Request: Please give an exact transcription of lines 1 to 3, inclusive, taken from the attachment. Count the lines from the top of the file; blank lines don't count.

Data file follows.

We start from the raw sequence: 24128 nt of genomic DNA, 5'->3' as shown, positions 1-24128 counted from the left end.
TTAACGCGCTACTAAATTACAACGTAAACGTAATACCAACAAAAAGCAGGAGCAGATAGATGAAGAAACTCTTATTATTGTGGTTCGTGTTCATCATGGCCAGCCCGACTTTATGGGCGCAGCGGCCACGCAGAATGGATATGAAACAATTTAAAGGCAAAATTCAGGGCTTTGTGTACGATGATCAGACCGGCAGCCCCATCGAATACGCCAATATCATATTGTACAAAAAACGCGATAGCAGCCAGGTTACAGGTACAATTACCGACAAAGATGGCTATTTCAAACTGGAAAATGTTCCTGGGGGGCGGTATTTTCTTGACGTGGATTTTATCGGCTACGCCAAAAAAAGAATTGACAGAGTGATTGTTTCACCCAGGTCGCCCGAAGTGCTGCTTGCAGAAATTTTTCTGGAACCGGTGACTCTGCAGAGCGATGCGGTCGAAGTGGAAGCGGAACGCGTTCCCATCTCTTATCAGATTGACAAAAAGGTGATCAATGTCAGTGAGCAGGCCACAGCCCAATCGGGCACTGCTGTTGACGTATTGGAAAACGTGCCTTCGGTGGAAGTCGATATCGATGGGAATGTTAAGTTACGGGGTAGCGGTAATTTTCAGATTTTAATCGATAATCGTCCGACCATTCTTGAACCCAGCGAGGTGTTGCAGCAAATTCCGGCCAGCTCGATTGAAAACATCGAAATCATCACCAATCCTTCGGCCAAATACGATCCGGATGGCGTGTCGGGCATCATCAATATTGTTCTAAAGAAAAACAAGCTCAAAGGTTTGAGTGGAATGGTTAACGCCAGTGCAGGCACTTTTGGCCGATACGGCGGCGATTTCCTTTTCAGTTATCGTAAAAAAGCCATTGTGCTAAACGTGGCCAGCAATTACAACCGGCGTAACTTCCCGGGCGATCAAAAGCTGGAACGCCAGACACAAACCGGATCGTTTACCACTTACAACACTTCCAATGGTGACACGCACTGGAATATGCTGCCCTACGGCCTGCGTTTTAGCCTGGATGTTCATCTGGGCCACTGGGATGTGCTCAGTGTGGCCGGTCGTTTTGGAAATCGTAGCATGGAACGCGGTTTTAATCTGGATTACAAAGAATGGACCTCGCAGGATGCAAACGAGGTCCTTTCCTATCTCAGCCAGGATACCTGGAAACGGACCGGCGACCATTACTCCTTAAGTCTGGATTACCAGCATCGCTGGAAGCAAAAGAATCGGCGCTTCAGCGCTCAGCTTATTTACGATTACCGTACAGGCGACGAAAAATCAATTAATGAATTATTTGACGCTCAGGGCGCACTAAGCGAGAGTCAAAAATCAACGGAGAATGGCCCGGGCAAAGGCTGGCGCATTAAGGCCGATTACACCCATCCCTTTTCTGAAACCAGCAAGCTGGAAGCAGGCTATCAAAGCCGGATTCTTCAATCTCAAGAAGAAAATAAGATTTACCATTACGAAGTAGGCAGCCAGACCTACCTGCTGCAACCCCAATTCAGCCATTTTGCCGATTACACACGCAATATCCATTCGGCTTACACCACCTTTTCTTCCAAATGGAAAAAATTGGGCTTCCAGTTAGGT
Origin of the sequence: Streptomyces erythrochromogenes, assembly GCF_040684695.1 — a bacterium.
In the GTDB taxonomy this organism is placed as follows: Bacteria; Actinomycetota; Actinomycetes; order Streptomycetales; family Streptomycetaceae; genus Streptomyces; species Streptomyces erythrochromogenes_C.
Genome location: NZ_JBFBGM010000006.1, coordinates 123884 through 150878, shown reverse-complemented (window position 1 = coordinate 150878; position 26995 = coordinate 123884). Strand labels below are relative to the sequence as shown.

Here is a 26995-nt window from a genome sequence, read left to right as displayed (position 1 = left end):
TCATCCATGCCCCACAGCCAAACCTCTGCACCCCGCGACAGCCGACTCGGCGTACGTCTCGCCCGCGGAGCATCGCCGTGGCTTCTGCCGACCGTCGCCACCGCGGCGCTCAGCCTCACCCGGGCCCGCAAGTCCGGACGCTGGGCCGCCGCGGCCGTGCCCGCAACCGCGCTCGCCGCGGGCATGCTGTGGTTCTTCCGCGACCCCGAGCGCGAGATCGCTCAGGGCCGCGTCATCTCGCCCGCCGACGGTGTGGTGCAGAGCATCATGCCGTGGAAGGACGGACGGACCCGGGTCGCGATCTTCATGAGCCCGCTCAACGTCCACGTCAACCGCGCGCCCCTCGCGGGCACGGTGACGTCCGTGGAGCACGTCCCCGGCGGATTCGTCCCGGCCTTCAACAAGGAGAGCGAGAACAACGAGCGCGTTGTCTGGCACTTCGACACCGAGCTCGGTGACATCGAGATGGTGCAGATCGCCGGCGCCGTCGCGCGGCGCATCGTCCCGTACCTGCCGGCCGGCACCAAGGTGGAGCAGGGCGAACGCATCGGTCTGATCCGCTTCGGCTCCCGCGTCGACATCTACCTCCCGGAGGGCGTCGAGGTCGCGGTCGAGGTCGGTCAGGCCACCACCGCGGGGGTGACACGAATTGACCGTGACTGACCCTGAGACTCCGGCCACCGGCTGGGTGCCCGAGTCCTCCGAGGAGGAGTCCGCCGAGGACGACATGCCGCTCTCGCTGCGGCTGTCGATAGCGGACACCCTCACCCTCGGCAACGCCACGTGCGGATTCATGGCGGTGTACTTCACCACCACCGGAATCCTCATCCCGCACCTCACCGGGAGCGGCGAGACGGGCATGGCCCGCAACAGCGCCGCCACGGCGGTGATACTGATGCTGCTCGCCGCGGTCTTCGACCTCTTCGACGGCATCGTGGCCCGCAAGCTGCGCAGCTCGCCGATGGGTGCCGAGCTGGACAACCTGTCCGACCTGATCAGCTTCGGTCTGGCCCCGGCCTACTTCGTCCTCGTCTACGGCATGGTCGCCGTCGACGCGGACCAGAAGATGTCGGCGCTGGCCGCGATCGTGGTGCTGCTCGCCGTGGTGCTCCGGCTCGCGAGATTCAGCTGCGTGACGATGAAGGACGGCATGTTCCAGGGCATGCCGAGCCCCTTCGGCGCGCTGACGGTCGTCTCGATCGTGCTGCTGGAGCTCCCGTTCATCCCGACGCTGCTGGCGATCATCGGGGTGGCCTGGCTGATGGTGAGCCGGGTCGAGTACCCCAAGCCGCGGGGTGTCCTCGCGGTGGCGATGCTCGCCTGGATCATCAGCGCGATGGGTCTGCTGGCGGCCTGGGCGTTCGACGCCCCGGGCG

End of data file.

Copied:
We start from the raw sequence: 24128 nt of genomic DNA, 5'->3' as shown, positions 1-24128 counted from the left end.
TTAACGCGCTACTAAATTACAACGTAAACGTAATACCAACAAAAAGCAGGAGCAGATAGATGAAGAAACTCTTATTATTGTGGTTCGTGTTCATCATGGCCAGCCCGACTTTATGGGCGCAGCGGCCACGCAGAATGGATATGAAACAATTTAAAGGCAAAATTCAGGGCTTTGTGTACGATGATCAGACCGGCAGCCCCATCGAATACGCCAATATCATATTGTACAAAAAACGCGATAGCAGCCAGGTTACAGGTACAATTACCGACAAAGATGGCTATTTCAAACTGGAAAATGTTCCTGGGGGGCGGTATTTTCTTGACGTGGATTTTATCGGCTACGCCAAAAAAAGAATTGACAGAGTGATTGTTTCACCCAGGTCGCCCGAAGTGCTGCTTGCAGAAATTTTTCTGGAACCGGTGACTCTGCAGAGCGATGCGGTCGAAGTGGAAGCGGAACGCGTTCCCATCTCTTATCAGATTGACAAAAAGGTGATCAATGTCAGTGAGCAGGCCACAGCCCAATCGGGCACTGCTGTTGACGTATTGGAAAACGTGCCTTCGGTGGAAGTCGATATCGATGGGAATGTTAAGTTACGGGGTAGCGGTAATTTTCAGATTTTAATCGATAATCGTCCGACCATTCTTGAACCCAGCGAGGTGTTGCAGCAAATTCCGGCCAGCTCGATTGAAAACATCGAAATCATCACCAATCCTTCGGCCAAATACGATCCGGATGGCGTGTCGGGCATCATCAATATTGTTCTAAAGAAAAACAAGCTCAAAGGTTTGAGTGGAATGGTTAACGCCAGTGCAGGCACTTTTGGCCGATACGGCGGCGATTTCCTTTTCAGTTATCGTAAAAAAGCCATTGTGCTAAACGTGGCCAGCAATTACAACCGGCGTAACTTCCCGGGCGATCAAAAGCTGGAACGCCAGACACAAACCGGATCGTTTACCACTTACAACACTTCCAATGGTGACACGCACTGGAATATGCTGCCCTACGGCCTGCGTTTTAGCCTGGATGTTCATCTGGGCCACTGGGATGTGCTCAGTGTGGCCGGTCGTTTTGGAAATCGTAGCATGGAACGCGGTTTTAATCTGGATTACAAAGAATGGACCTCGCAGGATGCAAACGAGGTCCTTTCCTATCTCAGCCAGGATACCTGGAAACGGACCGGCGACCATTACTCCTTAAGTCTGGATTACCAGCATCGCTGGAAGCAAAAGAATCGGCGCTTCAGCGCTCAGCTTATTTACGATTACCGTACAGGCGACGAAAAATCAATTAATGAATTATTTGACGCTCAGGGCGCACTAAGCGAGAGTCAAAAATCAACGGAGAATGGCCCGGGCAAAGGCTGGCGCATTAAGGCCGATTACACCCATCCCTTTTCTGAAACCAGCAAGCTGGAAGCAGGCTATCAAAGCCGGATTCTTCAATCTCAAGAAGAAAATAAGATTTACCATTACGAAGTAGGCAGCCAGACCTACCTGCTGCAACCCCAATTCAGCCATTTTGCCGATTACACACGCAATATCCATTCGGCTTACACCACCTTTTCTTCCAAATGGAAAAAATTGGGCTTCCAGTTAGGT
Origin of the sequence: Streptomyces erythrochromogenes, assembly GCF_040684695.1 — a bacterium.